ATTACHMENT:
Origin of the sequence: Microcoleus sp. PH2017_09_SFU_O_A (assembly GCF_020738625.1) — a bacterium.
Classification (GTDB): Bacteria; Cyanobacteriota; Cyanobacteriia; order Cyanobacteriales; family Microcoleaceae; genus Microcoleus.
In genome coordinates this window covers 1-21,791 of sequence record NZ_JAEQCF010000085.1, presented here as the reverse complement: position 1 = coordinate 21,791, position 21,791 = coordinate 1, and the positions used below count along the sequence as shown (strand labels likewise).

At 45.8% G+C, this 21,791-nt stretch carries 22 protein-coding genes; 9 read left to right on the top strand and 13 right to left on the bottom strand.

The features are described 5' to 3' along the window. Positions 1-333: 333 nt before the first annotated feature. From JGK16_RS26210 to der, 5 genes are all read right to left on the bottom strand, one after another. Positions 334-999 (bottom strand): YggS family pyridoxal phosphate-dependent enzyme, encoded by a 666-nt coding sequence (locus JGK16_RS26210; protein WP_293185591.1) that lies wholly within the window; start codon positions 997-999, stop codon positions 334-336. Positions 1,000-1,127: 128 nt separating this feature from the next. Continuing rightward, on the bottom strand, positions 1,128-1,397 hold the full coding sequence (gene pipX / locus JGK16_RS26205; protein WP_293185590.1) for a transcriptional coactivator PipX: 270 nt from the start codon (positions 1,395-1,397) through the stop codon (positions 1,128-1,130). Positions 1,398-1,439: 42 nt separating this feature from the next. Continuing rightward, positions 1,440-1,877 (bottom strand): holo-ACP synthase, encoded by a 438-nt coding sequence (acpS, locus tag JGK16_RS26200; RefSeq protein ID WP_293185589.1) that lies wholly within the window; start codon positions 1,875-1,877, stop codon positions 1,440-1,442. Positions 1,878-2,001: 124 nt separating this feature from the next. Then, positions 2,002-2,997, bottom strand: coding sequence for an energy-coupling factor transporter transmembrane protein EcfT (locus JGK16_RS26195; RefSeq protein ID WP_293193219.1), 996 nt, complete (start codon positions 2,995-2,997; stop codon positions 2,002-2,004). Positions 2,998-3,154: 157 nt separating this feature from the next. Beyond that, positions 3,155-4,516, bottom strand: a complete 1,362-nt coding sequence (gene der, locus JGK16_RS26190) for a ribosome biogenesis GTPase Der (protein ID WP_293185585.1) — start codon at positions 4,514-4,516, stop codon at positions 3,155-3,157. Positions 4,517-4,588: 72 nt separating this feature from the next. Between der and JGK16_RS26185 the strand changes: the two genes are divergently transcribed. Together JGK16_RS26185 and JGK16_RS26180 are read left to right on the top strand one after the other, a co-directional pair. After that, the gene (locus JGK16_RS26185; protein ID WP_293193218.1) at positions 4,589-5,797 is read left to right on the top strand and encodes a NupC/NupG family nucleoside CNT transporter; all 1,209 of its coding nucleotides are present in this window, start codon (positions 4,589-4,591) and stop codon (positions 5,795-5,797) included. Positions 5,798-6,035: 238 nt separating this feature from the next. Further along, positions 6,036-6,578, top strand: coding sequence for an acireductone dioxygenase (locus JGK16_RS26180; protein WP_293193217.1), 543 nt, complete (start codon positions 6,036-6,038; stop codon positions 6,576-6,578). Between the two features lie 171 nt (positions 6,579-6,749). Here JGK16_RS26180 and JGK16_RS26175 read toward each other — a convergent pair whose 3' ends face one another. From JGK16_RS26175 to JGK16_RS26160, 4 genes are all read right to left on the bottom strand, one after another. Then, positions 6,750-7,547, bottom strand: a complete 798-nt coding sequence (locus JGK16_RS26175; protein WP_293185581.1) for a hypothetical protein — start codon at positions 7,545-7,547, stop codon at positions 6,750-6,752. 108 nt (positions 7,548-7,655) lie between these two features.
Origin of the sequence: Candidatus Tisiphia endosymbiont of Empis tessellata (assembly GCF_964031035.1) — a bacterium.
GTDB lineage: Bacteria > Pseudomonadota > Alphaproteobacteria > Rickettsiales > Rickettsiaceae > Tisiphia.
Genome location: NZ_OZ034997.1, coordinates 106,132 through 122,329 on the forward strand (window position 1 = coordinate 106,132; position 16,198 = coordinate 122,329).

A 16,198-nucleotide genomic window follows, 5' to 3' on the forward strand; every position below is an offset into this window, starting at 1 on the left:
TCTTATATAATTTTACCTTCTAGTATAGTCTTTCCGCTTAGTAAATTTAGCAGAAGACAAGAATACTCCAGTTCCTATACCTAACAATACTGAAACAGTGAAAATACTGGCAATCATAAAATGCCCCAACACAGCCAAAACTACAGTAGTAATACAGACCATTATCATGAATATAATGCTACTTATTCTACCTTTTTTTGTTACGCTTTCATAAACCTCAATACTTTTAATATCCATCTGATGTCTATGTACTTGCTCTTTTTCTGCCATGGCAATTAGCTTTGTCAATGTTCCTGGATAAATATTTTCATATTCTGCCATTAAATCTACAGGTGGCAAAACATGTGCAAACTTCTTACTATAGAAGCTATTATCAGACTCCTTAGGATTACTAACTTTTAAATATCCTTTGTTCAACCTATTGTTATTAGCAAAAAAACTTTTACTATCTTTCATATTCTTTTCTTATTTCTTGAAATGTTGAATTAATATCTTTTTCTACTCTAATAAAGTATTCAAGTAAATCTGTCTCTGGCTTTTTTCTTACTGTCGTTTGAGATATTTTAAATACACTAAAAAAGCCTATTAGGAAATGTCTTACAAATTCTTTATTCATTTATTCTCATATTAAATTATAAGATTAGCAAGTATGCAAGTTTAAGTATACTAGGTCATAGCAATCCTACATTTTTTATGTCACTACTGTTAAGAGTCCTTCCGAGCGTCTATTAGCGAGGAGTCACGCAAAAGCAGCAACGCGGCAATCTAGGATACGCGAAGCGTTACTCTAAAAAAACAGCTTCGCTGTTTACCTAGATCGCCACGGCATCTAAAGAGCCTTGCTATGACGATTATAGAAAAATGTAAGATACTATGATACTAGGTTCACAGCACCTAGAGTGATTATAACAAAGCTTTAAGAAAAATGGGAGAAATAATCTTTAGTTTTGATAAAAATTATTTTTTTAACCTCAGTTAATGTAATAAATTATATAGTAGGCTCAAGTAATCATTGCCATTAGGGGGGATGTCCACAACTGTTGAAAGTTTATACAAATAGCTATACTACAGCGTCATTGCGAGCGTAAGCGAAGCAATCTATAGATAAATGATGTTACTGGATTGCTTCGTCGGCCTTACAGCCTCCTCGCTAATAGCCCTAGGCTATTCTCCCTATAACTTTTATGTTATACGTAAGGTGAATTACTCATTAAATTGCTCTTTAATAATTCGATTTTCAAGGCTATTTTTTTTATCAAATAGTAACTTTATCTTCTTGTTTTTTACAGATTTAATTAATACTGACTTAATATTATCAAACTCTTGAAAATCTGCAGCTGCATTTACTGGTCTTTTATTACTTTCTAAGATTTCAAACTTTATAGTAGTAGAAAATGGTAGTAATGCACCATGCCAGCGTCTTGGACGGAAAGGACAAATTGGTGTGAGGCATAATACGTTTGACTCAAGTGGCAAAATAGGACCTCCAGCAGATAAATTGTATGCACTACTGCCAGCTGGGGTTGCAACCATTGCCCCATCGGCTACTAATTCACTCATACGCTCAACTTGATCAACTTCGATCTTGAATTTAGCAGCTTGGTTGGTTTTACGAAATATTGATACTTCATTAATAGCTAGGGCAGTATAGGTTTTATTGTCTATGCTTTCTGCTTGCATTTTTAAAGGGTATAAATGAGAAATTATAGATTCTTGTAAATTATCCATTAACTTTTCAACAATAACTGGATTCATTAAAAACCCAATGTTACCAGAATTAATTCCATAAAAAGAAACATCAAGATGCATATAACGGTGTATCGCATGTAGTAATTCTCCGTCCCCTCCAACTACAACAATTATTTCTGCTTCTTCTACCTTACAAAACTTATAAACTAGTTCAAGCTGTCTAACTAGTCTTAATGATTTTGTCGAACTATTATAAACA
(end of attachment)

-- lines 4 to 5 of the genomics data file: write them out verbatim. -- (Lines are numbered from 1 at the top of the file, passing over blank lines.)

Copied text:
At 45.8% G+C, this 21,791-nt stretch carries 22 protein-coding genes; 9 read left to right on the top strand and 13 right to left on the bottom strand.

The features are described 5' to 3' along the window. Positions 1-333: 333 nt before the first annotated feature. From JGK16_RS26210 to der, 5 genes are all read right to left on the bottom strand, one after another. Positions 334-999 (bottom strand): YggS family pyridoxal phosphate-dependent enzyme, encoded by a 666-nt coding sequence (locus JGK16_RS26210; protein WP_293185591.1) that lies wholly within the window; start codon positions 997-999, stop codon positions 334-336. Positions 1,000-1,127: 128 nt separating this feature from the next. Continuing rightward, on the bottom strand, positions 1,128-1,397 hold the full coding sequence (gene pipX / locus JGK16_RS26205; protein WP_293185590.1) for a transcriptional coactivator PipX: 270 nt from the start codon (positions 1,395-1,397) through the stop codon (positions 1,128-1,130). Positions 1,398-1,439: 42 nt separating this feature from the next. Continuing rightward, positions 1,440-1,877 (bottom strand): holo-ACP synthase, encoded by a 438-nt coding sequence (acpS, locus tag JGK16_RS26200; RefSeq protein ID WP_293185589.1) that lies wholly within the window; start codon positions 1,875-1,877, stop codon positions 1,440-1,442. Positions 1,878-2,001: 124 nt separating this feature from the next. Then, positions 2,002-2,997, bottom strand: coding sequence for an energy-coupling factor transporter transmembrane protein EcfT (locus JGK16_RS26195; RefSeq protein ID WP_293193219.1), 996 nt, complete (start codon positions 2,995-2,997; stop codon positions 2,002-2,004). Positions 2,998-3,154: 157 nt separating this feature from the next. Beyond that, positions 3,155-4,516, bottom strand: a complete 1,362-nt coding sequence (gene der, locus JGK16_RS26190) for a ribosome biogenesis GTPase Der (protein ID WP_293185585.1) — start codon at positions 4,514-4,516, stop codon at positions 3,155-3,157. Positions 4,517-4,588: 72 nt separating this feature from the next. Between der and JGK16_RS26185 the strand changes: the two genes are divergently transcribed. Together JGK16_RS26185 and JGK16_RS26180 are read left to right on the top strand one after the other, a co-directional pair. After that, the gene (locus JGK16_RS26185; protein ID WP_293193218.1) at positions 4,589-5,797 is read left to right on the top strand and encodes a NupC/NupG family nucleoside CNT transporter; all 1,209 of its coding nucleotides are present in this window, start codon (positions 4,589-4,591) and stop codon (positions 5,795-5,797) included. Positions 5,798-6,035: 238 nt separating this feature from the next. Further along, positions 6,036-6,578, top strand: coding sequence for an acireductone dioxygenase (locus JGK16_RS26180; protein WP_293193217.1), 543 nt, complete (start codon positions 6,036-6,038; stop codon positions 6,576-6,578). Between the two features lie 171 nt (positions 6,579-6,749). Here JGK16_RS26180 and JGK16_RS26175 read toward each other — a convergent pair whose 3' ends face one another. From JGK16_RS26175 to JGK16_RS26160, 4 genes are all read right to left on the bottom strand, one after another. Then, positions 6,750-7,547, bottom strand: a complete 798-nt coding sequence (locus JGK16_RS26175; protein WP_293185581.1) for a hypothetical protein — start codon at positions 7,545-7,547, stop codon at positions 6,750-6,752. 108 nt (positions 7,548-7,655) lie between these two features.